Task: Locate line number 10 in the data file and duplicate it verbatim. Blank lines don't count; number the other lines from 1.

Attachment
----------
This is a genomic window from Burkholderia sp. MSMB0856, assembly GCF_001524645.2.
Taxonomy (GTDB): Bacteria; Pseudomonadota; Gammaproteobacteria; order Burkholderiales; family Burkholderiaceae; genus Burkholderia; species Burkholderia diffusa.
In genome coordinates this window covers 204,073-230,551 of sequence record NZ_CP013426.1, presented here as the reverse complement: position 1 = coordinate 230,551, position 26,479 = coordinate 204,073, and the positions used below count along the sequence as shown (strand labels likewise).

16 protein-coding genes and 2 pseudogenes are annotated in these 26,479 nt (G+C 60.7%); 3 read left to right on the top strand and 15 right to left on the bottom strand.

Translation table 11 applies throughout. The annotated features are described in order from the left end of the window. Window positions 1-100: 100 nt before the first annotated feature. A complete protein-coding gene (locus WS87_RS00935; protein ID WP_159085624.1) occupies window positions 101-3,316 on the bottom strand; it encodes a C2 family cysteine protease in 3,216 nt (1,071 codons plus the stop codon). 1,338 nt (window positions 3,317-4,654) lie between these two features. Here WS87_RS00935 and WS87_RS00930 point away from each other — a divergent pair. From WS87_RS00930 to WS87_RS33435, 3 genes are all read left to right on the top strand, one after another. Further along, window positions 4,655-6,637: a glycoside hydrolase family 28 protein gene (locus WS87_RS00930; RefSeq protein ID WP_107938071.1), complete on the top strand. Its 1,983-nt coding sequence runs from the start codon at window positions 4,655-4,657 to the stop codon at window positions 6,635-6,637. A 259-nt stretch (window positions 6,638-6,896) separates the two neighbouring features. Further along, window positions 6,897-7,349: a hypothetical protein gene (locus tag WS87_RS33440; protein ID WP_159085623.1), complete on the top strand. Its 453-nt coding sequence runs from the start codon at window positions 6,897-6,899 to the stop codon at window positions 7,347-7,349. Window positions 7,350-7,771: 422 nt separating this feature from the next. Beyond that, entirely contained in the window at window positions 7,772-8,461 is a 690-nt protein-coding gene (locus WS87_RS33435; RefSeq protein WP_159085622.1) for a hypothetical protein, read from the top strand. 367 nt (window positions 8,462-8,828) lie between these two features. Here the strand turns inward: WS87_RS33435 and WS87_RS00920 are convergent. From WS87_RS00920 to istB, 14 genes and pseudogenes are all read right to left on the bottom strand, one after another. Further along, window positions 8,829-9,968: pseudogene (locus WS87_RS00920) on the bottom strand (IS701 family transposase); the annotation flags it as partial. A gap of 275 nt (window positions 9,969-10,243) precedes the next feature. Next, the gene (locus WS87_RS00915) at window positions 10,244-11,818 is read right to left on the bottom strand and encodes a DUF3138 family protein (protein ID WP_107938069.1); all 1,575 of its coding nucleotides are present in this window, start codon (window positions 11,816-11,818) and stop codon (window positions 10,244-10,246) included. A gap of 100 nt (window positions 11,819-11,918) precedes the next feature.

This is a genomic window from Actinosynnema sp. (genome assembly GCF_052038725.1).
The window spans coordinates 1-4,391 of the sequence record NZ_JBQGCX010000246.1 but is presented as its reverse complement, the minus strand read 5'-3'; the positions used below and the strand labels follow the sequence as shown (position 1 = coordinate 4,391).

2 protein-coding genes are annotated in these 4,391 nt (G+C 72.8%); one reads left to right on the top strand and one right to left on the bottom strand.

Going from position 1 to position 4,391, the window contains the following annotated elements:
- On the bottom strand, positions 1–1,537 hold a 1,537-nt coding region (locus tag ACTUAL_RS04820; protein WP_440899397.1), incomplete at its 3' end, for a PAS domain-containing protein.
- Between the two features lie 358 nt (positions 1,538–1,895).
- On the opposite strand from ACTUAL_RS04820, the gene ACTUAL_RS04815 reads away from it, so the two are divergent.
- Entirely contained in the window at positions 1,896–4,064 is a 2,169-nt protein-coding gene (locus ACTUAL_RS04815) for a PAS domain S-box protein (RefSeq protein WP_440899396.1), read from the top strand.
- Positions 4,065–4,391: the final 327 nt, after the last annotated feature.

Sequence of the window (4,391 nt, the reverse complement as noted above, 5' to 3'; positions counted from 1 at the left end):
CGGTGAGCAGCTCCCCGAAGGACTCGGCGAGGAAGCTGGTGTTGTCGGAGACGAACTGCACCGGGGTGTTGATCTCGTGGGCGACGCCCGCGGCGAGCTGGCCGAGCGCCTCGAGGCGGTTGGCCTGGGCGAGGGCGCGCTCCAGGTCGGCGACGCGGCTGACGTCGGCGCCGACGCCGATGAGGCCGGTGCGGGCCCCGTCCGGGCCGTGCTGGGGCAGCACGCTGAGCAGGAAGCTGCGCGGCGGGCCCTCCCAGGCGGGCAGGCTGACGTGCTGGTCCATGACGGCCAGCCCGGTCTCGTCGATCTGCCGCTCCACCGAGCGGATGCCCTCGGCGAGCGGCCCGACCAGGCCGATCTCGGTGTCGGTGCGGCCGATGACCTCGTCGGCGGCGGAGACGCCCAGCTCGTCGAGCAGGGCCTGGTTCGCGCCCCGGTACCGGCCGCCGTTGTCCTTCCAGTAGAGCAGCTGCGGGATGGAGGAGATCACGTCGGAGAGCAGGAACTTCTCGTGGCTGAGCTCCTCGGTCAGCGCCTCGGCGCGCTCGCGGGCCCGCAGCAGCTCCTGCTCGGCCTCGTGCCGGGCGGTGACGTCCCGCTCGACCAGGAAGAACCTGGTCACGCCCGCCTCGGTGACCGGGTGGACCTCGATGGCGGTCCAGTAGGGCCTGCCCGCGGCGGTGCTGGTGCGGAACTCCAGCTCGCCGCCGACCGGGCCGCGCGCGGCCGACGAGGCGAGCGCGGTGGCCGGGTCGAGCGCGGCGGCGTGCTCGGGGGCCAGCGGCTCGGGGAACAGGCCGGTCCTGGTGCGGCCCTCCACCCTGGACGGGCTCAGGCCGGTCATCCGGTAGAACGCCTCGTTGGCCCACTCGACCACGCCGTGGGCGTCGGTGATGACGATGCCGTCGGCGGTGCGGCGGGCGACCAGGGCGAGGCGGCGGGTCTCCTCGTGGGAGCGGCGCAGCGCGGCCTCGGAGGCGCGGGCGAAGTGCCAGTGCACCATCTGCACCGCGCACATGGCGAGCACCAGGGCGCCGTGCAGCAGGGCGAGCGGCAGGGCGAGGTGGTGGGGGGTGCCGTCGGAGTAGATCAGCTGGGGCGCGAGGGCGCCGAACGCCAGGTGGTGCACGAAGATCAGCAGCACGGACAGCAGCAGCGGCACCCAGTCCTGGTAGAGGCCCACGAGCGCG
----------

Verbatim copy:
- On the bottom strand, positions 1–1,537 hold a 1,537-nt coding region (locus tag ACTUAL_RS04820; protein WP_440899397.1), incomplete at its 3' end, for a PAS domain-containing protein.